Can a Sub-Lease agreement continue after the original lease agreement expires?

UPDATED: Sep 30, 2022

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Can a Sub-Lease agreement continue after the original lease agreement expires?

I rented a home 1 july 2015 with a 12-month lease agreement and within the lease agreement, the homeowner/landlord approved that I can sublease the rental home.

3 months into my 12-month rental lease agreement, I purchased a home of my own
I sub-leased the rental home on 26 October 2015 with a 12-month sub-lease agreement and signed the sub-lease agreement as ‘The Landlord’s Agent’, so the homeowner/landlord has a tenant in the rental home past beyond my agreement expires.

Can I get my deposit back on my lease agreement expiration date?

does the tenant in the sub lease agreement keep their lease agreement through October 25, 2015 and just pay the homeowner/landlord?

Asked on June 8, 2016 under Real Estate Law, California


SJZ, Member, New York Bar / FreeAdvice Contributing Attorney

Answered 6 years ago | Contributor

No, a sublease does NOT continue after the expiration of the main lease: the main tenant cannot convey anything--i.e. use or occupancy of the premises--he or she does not have, so once your lease expires, you can't give possession or use to the subtenant and they have to leave. If the don't leave on time, there will be holdover rent owed to the landlord by YOU, the one who leased the property, for the continued occupancy and you will have to pay the landlord. (The subtenant is obligated only to you, not the landlord; you are the one obligated to the landlord.) And if/when the subtenant is evicted due to your lease expiring, the subtenant may sue you for breach of contract and/or fraud.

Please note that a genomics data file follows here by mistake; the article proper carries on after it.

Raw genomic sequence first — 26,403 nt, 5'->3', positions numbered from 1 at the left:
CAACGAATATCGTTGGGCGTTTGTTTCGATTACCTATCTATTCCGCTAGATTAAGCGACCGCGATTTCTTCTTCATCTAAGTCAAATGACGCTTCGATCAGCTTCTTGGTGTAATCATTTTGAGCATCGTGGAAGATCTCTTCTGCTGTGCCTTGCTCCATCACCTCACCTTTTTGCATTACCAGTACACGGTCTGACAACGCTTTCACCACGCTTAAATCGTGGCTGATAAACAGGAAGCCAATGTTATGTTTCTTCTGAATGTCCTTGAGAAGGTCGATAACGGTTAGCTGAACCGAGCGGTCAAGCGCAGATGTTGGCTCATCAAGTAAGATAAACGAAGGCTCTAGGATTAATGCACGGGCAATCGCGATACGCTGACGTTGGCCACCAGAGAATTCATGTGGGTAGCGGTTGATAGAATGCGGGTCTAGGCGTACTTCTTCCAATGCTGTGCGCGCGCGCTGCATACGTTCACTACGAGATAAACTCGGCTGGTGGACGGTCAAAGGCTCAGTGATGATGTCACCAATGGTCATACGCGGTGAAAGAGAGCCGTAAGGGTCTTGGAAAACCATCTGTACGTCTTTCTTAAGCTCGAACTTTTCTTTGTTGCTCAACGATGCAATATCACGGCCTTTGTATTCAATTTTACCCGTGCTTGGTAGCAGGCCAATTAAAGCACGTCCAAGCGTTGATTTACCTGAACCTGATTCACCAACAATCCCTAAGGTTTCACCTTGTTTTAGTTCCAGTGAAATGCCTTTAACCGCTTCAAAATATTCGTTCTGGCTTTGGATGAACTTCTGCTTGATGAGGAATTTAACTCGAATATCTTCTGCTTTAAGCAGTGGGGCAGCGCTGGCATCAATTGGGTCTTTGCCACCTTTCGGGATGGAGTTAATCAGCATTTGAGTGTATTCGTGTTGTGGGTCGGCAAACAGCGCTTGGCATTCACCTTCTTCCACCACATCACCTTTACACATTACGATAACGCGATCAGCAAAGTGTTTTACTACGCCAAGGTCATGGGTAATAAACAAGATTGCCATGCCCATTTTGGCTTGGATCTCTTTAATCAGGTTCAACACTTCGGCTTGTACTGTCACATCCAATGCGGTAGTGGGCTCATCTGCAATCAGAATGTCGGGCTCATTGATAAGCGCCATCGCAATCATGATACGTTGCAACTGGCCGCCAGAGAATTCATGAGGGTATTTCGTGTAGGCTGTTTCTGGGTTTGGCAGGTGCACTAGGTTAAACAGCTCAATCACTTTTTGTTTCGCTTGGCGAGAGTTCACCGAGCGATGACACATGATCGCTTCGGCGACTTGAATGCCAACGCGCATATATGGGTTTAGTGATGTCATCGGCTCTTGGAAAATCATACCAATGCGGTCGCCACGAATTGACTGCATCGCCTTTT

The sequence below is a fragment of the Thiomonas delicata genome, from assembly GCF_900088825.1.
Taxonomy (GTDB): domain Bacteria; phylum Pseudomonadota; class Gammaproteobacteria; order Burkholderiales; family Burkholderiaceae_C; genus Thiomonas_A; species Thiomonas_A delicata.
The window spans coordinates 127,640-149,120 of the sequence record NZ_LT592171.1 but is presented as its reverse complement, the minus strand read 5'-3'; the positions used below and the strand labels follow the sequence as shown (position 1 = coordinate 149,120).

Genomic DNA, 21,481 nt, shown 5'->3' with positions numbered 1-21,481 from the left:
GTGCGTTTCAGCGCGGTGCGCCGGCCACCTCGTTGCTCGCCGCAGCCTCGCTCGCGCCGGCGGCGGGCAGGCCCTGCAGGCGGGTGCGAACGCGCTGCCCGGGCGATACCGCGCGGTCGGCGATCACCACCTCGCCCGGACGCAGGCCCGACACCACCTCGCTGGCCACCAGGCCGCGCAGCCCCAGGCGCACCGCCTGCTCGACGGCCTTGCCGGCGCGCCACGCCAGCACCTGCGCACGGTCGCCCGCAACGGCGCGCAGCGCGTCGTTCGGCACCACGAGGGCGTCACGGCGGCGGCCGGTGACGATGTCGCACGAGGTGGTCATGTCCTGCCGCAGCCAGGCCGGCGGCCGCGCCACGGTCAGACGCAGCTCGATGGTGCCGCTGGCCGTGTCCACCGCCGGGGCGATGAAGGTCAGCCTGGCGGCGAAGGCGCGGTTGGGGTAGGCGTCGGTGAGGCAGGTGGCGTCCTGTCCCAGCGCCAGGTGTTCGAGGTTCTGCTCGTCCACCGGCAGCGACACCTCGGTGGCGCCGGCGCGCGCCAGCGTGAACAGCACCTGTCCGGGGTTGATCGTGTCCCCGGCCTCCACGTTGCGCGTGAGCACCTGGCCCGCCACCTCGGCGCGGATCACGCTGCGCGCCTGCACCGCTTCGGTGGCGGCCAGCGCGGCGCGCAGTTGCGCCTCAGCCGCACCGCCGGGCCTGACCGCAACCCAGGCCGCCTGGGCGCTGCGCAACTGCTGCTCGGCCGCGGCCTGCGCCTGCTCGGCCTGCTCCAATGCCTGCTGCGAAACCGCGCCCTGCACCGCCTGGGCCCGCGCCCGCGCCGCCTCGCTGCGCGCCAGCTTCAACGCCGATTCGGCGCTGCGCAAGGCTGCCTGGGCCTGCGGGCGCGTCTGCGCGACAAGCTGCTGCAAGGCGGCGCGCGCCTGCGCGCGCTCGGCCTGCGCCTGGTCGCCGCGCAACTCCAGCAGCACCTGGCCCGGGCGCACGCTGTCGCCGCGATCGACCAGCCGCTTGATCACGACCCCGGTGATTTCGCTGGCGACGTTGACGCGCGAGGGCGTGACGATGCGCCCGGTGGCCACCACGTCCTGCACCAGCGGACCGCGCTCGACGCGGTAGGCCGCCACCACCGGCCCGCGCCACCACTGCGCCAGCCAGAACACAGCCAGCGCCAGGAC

Of course, the landlord could choose to offer to rent directly to the subtenant, and the subtenant could choose to do that, ending the problem--but is voluntary for both of them; either could choose to not do this, and you will be caught legally in the middle.

IMPORTANT NOTICE: The Answer(s) provided above are for general information only. The attorney providing the answer was not serving as the attorney for the person submitting the question or in any attorney-client relationship with such person. Laws may vary from state to state, and sometimes change. Tiny variations in the facts, or a fact not set forth in a question, often can change a legal outcome or an attorney's conclusion. Although has verified the attorney was admitted to practice law in at least one jurisdiction, he or she may not be authorized to practice law in the jurisdiction referred to in the question, nor is he or she necessarily experienced in the area of the law involved. Unlike the information in the Answer(s) above, upon which you should NOT rely, for personal advice you can rely upon we suggest you retain an attorney to represent you.

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